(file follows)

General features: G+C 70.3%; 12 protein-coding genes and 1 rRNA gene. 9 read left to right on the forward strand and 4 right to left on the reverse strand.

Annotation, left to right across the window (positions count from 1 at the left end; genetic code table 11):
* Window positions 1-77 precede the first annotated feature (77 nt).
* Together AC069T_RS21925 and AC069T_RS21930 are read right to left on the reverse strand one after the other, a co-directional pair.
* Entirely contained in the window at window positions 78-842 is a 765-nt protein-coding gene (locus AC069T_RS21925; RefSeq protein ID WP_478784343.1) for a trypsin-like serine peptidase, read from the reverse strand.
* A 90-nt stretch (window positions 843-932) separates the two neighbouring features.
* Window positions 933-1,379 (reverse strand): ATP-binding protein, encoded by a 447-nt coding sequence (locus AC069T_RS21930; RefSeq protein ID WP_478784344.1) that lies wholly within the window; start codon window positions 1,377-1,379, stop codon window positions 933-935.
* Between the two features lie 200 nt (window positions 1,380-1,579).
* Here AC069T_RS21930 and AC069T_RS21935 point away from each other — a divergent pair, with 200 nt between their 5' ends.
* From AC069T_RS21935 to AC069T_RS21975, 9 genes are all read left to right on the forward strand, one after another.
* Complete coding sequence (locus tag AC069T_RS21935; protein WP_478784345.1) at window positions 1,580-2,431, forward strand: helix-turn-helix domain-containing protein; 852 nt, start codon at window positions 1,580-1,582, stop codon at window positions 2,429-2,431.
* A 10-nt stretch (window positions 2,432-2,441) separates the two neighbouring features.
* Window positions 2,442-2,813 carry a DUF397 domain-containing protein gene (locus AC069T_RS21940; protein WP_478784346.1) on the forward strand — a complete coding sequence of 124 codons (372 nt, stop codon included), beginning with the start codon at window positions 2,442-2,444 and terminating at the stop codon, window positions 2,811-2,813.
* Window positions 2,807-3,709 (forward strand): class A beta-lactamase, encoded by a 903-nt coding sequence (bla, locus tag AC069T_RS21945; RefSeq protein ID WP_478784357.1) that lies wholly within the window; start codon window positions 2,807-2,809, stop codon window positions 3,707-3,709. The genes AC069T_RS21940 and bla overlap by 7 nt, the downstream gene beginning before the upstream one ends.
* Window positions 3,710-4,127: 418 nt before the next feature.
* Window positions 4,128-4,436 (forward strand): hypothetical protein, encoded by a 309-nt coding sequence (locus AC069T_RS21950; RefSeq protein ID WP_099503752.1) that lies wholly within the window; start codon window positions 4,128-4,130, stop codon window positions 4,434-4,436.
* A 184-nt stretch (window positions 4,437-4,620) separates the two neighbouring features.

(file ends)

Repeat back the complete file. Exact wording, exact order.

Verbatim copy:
General features: G+C 70.3%; 12 protein-coding genes and 1 rRNA gene. 9 read left to right on the forward strand and 4 right to left on the reverse strand.

Annotation, left to right across the window (positions count from 1 at the left end; genetic code table 11):
* Window positions 1-77 precede the first annotated feature (77 nt).
* Together AC069T_RS21925 and AC069T_RS21930 are read right to left on the reverse strand one after the other, a co-directional pair.
* Entirely contained in the window at window positions 78-842 is a 765-nt protein-coding gene (locus AC069T_RS21925; RefSeq protein ID WP_478784343.1) for a trypsin-like serine peptidase, read from the reverse strand.
* A 90-nt stretch (window positions 843-932) separates the two neighbouring features.
* Window positions 933-1,379 (reverse strand): ATP-binding protein, encoded by a 447-nt coding sequence (locus AC069T_RS21930; RefSeq protein ID WP_478784344.1) that lies wholly within the window; start codon window positions 1,377-1,379, stop codon window positions 933-935.
* Between the two features lie 200 nt (window positions 1,380-1,579).
* Here AC069T_RS21930 and AC069T_RS21935 point away from each other — a divergent pair, with 200 nt between their 5' ends.
* From AC069T_RS21935 to AC069T_RS21975, 9 genes are all read left to right on the forward strand, one after another.
* Complete coding sequence (locus tag AC069T_RS21935; protein WP_478784345.1) at window positions 1,580-2,431, forward strand: helix-turn-helix domain-containing protein; 852 nt, start codon at window positions 1,580-1,582, stop codon at window positions 2,429-2,431.
* A 10-nt stretch (window positions 2,432-2,441) separates the two neighbouring features.
* Window positions 2,442-2,813 carry a DUF397 domain-containing protein gene (locus AC069T_RS21940; protein WP_478784346.1) on the forward strand — a complete coding sequence of 124 codons (372 nt, stop codon included), beginning with the start codon at window positions 2,442-2,444 and terminating at the stop codon, window positions 2,811-2,813.
* Window positions 2,807-3,709 (forward strand): class A beta-lactamase, encoded by a 903-nt coding sequence (bla, locus tag AC069T_RS21945; RefSeq protein ID WP_478784357.1) that lies wholly within the window; start codon window positions 2,807-2,809, stop codon window positions 3,707-3,709. The genes AC069T_RS21940 and bla overlap by 7 nt, the downstream gene beginning before the upstream one ends.
* Window positions 3,710-4,127: 418 nt before the next feature.
* Window positions 4,128-4,436 (forward strand): hypothetical protein, encoded by a 309-nt coding sequence (locus AC069T_RS21950; RefSeq protein ID WP_099503752.1) that lies wholly within the window; start codon window positions 4,128-4,130, stop codon window positions 4,434-4,436.
* A 184-nt stretch (window positions 4,437-4,620) separates the two neighbouring features.